Saudi Arabia progressing in normalisation negotiations with Israel, crown prince says

‘For us, the Palestinian issue is very important. We need to solve that part’

Saudi Crown Prince Mohammed bin Salman has declared the kingdom is progressing in normalisation negotiations with Israel, signifying a dramatic change in policy.

“Every day we get closer,” the de facto Saudi ruler told the United States news channel Fox while reiterating his country’s call for resolution of the Palestinian problem.

“For us, the Palestinian issue is very important. We need to solve that part,” Prince Mohammed said, speaking in English. “We got to see where we go. We hope that will reach a place that will ease the life of the Palestinians.”

Previously, Saudi Arabia has said normalised relations with Israel were dependent on the emergence of a Palestinian state.


An Israeli-Saudi normalisation would dramatically redraw the Middle East by formally bringing together two major US partners in the face of Iran – a foreign-policy victory for president Joe Biden as he seeks reelection in late 2024.

The Biden administration has shunned and isolated the crown prince. He has been accused of organising the 2018 murder of Saudi journalist Jamal Khashoggi in the consulate in Istanbul. In the interview, Prince Mohammed called this a “mistake” which would not be repeated.

The White House has pressed Saudi Arabia to follow the examples of Bahrain, the Emirates, Morocco and Sudan which established ties with Israel in 2020. Normalisation, however, does not amount to a peace treaty as Saudi Arabia and these four states never were at war with Israel. Egypt and Jordan signed peace treaties with Israel in 1979 and 1994.

Tehran has warned Riyadh against normalisation with Israel which could disrupt Saudi-Iranian reconciliation, brokered by China in March. The prince said this had made a “good start” and expressed the hope that this would continue. Riyadh cut relations with Tehran in 2016 after Iranians stormed the kingdom’s embassy in Iran to protest the execution of 47 dissident Saudi Shias.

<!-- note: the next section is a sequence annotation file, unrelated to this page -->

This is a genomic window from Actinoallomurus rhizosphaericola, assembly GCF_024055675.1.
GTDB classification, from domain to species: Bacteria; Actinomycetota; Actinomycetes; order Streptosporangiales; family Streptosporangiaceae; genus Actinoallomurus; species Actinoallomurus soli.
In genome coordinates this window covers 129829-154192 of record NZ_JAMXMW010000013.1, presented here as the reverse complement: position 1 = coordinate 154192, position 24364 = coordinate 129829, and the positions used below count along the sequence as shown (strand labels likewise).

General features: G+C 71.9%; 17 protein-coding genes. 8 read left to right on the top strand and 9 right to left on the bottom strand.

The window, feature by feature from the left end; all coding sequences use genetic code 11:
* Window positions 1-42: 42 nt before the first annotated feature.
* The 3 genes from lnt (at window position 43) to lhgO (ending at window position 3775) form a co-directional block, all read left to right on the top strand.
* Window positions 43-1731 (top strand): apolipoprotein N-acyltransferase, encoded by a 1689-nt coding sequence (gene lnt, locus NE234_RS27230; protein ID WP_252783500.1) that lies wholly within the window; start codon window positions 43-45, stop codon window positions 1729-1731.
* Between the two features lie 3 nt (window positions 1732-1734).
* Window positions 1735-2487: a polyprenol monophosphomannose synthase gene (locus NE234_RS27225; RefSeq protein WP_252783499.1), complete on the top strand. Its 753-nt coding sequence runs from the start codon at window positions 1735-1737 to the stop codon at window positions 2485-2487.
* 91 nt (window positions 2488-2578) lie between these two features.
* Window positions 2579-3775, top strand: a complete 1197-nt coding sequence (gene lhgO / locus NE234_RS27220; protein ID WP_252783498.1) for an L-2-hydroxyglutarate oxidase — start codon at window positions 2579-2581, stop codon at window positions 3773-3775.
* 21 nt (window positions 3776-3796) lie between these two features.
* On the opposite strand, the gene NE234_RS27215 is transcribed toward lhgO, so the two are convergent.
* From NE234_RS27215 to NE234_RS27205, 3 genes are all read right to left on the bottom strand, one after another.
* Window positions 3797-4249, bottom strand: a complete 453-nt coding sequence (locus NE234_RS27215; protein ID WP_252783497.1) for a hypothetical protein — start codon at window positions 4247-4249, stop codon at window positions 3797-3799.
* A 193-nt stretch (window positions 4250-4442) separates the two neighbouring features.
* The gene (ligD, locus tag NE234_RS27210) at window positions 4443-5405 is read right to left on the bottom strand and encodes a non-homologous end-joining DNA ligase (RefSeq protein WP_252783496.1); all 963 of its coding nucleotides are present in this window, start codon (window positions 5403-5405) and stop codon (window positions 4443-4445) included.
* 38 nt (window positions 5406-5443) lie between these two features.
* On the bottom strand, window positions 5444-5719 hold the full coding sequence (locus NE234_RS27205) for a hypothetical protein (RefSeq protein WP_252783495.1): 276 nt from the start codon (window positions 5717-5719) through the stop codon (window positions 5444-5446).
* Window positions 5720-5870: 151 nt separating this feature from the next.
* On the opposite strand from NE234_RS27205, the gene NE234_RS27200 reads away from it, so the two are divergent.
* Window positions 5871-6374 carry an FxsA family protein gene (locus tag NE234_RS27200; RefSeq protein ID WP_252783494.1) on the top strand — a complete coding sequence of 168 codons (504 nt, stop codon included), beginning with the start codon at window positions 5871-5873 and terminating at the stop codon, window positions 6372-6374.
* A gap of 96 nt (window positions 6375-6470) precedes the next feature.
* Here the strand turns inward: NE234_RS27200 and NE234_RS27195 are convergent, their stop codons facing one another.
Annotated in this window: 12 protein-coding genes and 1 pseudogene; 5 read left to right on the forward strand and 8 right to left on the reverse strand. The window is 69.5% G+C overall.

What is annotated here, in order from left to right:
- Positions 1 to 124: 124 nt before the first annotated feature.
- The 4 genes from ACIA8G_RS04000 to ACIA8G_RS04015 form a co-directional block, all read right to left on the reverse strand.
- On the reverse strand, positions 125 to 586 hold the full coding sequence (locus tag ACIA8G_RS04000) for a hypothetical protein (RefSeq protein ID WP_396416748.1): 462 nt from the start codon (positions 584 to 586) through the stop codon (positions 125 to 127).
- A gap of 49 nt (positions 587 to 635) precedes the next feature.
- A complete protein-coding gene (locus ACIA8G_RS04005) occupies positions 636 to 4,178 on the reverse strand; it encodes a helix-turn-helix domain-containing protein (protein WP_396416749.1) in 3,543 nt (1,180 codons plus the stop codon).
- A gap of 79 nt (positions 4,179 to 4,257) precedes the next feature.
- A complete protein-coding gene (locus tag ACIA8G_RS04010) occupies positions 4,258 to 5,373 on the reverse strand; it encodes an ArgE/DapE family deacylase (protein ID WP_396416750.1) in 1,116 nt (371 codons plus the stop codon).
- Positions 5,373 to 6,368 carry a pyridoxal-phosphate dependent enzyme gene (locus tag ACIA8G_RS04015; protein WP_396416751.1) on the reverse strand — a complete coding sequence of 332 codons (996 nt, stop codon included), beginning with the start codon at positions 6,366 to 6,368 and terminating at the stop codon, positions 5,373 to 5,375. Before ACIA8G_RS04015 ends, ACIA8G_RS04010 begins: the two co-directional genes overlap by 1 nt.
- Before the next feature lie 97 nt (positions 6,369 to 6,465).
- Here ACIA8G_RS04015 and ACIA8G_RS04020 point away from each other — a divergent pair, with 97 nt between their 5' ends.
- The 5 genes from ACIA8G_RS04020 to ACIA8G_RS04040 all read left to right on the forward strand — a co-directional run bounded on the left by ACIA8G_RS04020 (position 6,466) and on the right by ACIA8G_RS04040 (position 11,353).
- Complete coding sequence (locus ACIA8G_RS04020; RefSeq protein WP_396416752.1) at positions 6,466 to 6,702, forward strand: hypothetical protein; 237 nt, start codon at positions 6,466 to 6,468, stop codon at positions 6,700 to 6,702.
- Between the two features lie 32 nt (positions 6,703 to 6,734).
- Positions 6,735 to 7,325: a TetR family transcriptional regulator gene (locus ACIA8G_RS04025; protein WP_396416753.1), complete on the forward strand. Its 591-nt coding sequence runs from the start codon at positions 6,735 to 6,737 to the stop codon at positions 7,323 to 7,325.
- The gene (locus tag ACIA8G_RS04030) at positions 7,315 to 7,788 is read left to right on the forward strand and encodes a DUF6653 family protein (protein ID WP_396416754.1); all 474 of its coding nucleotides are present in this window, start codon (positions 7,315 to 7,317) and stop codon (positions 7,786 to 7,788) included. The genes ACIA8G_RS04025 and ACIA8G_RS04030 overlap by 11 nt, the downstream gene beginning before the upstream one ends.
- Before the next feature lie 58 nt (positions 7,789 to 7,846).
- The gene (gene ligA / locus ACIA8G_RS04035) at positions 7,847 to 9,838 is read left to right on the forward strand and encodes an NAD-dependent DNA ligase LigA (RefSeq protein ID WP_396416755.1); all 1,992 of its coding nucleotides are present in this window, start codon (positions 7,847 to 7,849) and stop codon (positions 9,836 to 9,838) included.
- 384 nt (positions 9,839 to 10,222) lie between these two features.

The prince told Fox if Iran were to get a nuclear weapon, “we have to get one, for security reasons and the balance of power in the Middle East. But we don’t want to see that.”

In exchange for normalisation with Israel, Riyadh seeks a Nato-style strategic defence pact with the US, an unrestricted supply of arms and technology and equipment for a civilian nuclear programme. Mr Biden may not be able to deliver these demands, however, which are opposed by many in the US Congress.

The crown prince’s comments coincided with the meeting on Wednesday between Mr Biden and Israeli prime minister Binyamin Netanyahu on the sidelines of the United Nations General Assembly session. They pledged to co-operate on Saudi-Israeli normalisation, although Mr Netanyahu’s right-wing coalition partners reject both concessions to the Palestinians and Saudi demands.

Israeli foreign minister Eli Cohen said on Thursday that a framework US-brokered deal for forging relations between Israel and Saudi Arabia could be in place by early next year. “The gaps can be bridged. It will take time. But there is progress,” Mr Cohen told Israel’s Army Radio.

“I think there is certainly a likelihood that, in the first quarter of 2024, four or five months hence, we will be able to be in at a point where the details (of a deal) are finalised.”

Michael Jansen

Michael Jansen

Michael Jansen contributes news from and analysis of the Middle East to The Irish Times